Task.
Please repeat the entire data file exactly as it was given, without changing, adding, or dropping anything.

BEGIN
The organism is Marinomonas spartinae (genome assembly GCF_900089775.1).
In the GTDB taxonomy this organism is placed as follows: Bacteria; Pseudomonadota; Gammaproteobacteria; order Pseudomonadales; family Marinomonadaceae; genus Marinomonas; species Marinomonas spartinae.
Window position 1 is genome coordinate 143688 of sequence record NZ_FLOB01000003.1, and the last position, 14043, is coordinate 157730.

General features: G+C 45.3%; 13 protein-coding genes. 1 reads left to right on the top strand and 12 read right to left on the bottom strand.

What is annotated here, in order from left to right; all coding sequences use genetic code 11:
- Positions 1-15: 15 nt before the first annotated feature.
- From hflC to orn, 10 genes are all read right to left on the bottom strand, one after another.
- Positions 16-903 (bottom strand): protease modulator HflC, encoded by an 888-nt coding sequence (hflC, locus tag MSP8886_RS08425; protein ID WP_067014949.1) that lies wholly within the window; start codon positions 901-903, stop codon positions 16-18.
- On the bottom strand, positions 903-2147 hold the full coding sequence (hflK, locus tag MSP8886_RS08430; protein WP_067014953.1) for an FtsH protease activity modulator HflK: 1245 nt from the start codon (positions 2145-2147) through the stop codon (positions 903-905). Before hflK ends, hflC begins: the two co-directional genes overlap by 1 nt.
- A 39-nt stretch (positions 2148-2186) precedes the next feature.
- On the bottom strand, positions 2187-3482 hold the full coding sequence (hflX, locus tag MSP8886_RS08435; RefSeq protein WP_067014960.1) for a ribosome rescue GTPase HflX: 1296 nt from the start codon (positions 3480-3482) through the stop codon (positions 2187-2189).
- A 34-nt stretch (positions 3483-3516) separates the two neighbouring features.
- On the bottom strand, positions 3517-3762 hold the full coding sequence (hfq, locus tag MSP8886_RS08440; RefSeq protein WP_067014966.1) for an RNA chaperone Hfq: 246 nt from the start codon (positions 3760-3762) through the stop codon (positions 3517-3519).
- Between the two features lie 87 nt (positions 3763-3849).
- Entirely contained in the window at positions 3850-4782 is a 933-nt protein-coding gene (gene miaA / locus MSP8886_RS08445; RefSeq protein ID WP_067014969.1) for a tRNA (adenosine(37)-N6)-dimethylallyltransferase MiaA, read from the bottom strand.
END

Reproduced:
The organism is Marinomonas spartinae (genome assembly GCF_900089775.1).
In the GTDB taxonomy this organism is placed as follows: Bacteria; Pseudomonadota; Gammaproteobacteria; order Pseudomonadales; family Marinomonadaceae; genus Marinomonas; species Marinomonas spartinae.
Window position 1 is genome coordinate 143688 of sequence record NZ_FLOB01000003.1, and the last position, 14043, is coordinate 157730.

General features: G+C 45.3%; 13 protein-coding genes. 1 reads left to right on the top strand and 12 read right to left on the bottom strand.

What is annotated here, in order from left to right; all coding sequences use genetic code 11:
- Positions 1-15: 15 nt before the first annotated feature.
- From hflC to orn, 10 genes are all read right to left on the bottom strand, one after another.
- Positions 16-903 (bottom strand): protease modulator HflC, encoded by an 888-nt coding sequence (hflC, locus tag MSP8886_RS08425; protein ID WP_067014949.1) that lies wholly within the window; start codon positions 901-903, stop codon positions 16-18.
- On the bottom strand, positions 903-2147 hold the full coding sequence (hflK, locus tag MSP8886_RS08430; protein WP_067014953.1) for an FtsH protease activity modulator HflK: 1245 nt from the start codon (positions 2145-2147) through the stop codon (positions 903-905). Before hflK ends, hflC begins: the two co-directional genes overlap by 1 nt.
- A 39-nt stretch (positions 2148-2186) precedes the next feature.
- On the bottom strand, positions 2187-3482 hold the full coding sequence (hflX, locus tag MSP8886_RS08435; RefSeq protein WP_067014960.1) for a ribosome rescue GTPase HflX: 1296 nt from the start codon (positions 3480-3482) through the stop codon (positions 2187-2189).
- A 34-nt stretch (positions 3483-3516) separates the two neighbouring features.
- On the bottom strand, positions 3517-3762 hold the full coding sequence (hfq, locus tag MSP8886_RS08440; RefSeq protein WP_067014966.1) for an RNA chaperone Hfq: 246 nt from the start codon (positions 3760-3762) through the stop codon (positions 3517-3519).
- Between the two features lie 87 nt (positions 3763-3849).
- Entirely contained in the window at positions 3850-4782 is a 933-nt protein-coding gene (gene miaA / locus MSP8886_RS08445; RefSeq protein ID WP_067014969.1) for a tRNA (adenosine(37)-N6)-dimethylallyltransferase MiaA, read from the bottom strand.